Monday, 25 May 2015
- Their daily routines
- Their finances
- The likes and dislikes
- The state of their relationships
The online community review this information (on a voluntary basis) and provides recommendations for action.
Why would people make all this information about themselves available? Because many people are looking for help.
Why would people spend their time reviewing details of other people's lives? Because people like helping people (and are nosy).
It would be possible to keep the information relatively anonymous, depending on what the user submitted.
It would also be interesting to implement a similar crowd life audit concept face-to-face in the community (obviously with no anonymity).
Monday, 18 May 2015
So, I want a music discovery service that deliberately repeats tracks to get the exposure necessary to allow assessment. The service would need to record, and hence predict, the number of hours of music each listener listens to on average each day in order to hit the repetition number within the exposure window.
This service would be open to all artists from major labels to indie self-publishers, although the users would be able to select a popularity focus (for example if they're interested in discovering the undiscovered). Artist would be able to upload their tracks, applying tags to give a rough genre description (genres are boxes if you're put in only one, but they're a tool for discovery if you're put in many).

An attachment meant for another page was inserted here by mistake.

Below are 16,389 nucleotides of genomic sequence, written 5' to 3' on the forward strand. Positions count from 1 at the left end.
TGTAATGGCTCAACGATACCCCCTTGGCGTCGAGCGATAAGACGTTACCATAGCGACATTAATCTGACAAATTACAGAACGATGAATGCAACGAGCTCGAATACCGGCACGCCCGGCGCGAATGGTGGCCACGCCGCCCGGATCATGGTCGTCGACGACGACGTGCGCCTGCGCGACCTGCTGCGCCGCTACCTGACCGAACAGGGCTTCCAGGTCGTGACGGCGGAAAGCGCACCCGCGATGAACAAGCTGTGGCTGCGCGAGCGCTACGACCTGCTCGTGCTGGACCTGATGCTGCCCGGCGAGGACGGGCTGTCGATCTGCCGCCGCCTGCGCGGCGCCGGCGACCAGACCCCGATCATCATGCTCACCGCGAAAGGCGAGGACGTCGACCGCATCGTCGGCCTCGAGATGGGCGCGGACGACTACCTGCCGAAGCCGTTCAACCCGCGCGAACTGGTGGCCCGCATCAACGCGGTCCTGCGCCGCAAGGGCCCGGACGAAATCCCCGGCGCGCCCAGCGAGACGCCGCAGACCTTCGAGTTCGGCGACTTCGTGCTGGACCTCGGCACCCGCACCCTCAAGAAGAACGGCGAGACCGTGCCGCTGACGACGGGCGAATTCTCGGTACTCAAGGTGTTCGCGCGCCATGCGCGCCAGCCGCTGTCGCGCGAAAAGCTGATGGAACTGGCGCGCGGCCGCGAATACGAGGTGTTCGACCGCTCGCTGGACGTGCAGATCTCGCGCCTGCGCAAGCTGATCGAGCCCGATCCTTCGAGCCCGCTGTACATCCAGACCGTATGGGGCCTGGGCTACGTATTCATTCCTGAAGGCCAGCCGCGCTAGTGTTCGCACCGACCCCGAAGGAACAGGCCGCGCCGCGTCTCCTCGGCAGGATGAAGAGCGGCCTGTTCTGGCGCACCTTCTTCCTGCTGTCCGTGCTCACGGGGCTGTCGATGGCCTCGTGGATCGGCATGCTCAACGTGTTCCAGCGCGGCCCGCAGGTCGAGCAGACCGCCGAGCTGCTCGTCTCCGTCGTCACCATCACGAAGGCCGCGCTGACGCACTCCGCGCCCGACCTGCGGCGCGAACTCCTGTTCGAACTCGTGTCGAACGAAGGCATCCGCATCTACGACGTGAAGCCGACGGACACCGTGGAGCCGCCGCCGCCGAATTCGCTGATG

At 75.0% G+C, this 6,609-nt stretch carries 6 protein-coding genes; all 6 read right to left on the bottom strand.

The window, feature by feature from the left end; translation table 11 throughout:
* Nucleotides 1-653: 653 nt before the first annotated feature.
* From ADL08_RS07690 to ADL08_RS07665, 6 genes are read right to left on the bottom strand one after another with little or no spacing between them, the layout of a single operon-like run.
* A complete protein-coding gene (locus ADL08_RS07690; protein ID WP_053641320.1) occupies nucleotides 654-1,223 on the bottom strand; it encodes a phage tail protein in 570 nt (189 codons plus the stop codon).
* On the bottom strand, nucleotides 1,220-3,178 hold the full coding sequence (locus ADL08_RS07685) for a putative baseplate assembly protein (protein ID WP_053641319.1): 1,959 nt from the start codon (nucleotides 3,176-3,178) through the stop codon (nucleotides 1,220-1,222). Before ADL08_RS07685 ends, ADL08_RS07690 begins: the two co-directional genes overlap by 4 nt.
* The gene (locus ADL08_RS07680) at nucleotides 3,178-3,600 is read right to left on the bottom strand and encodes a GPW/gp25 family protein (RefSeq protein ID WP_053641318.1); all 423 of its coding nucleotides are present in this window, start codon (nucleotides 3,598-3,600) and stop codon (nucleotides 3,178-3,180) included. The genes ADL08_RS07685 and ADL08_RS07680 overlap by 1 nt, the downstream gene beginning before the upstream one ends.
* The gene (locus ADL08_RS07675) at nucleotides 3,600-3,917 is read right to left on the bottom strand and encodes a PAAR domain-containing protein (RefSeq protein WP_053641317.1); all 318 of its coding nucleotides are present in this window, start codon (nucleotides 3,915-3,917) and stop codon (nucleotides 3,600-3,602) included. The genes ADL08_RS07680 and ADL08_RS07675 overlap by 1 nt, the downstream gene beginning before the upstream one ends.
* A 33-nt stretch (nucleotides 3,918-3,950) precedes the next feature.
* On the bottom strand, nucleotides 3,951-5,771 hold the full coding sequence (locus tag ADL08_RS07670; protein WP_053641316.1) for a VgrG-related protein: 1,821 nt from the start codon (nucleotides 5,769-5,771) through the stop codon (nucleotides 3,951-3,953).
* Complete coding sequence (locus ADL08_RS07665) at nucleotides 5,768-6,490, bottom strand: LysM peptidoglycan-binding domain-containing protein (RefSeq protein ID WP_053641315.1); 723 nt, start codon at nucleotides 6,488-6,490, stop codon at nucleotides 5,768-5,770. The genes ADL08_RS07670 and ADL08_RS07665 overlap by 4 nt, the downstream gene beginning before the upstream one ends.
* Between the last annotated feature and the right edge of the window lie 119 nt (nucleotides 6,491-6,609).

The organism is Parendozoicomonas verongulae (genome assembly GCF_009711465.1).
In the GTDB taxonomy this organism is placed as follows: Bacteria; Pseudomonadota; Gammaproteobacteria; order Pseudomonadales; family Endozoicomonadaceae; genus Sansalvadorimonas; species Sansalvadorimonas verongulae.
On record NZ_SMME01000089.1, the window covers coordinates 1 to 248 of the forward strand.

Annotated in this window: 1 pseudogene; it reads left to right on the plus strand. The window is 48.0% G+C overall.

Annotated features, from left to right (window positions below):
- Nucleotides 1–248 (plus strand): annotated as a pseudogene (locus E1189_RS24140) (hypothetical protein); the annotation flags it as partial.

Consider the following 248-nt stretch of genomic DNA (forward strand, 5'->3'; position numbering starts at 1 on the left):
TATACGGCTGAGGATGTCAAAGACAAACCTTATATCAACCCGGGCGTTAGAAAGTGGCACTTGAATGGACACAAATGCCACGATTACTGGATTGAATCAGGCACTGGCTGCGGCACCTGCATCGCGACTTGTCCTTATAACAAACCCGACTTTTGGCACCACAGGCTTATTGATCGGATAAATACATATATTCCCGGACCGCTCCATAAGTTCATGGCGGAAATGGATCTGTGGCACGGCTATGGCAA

First-time users would be required to sign-up, and select genres of interest, and then begin listening. When they find a track that they like, they star it (and share it), which moves it out of the exposure playlist and into a liked list. The parameters for selecting music for the users exposure playlist would be updated to take account of their preferences, matched against the preferences of other users.
Users would also be able to listen to a playlist of the liked music, starring from these moves the track to a really liked category.
Users would also be able to force a track to be dropped from their exposure playlist or could hit a keep this in for a while button to ensure they get a few more listens before it ends its tenure in the exposure playlist.
The service would store a record all tracks that had previously been in the exposure playlist were not liked, hence ensuring that these are not added back to the exposure playlist. However, this catalogue would be searchable, by date listened to, time, artist, etc to allow users to find music that they only realised they liked a while after. Alternatively, users could choose to listen to a playlist generated from all their previously listened to exposure tracks that they didn't like.
Controls the user could be given over their exposure playlist:
- Popularity of the track (max / min sales, likes or listens)
- Popularity of the artist (max / min sales, likes or listens)
- Genre tags (must have / mustn't have)
- Repetition number
- Exposure window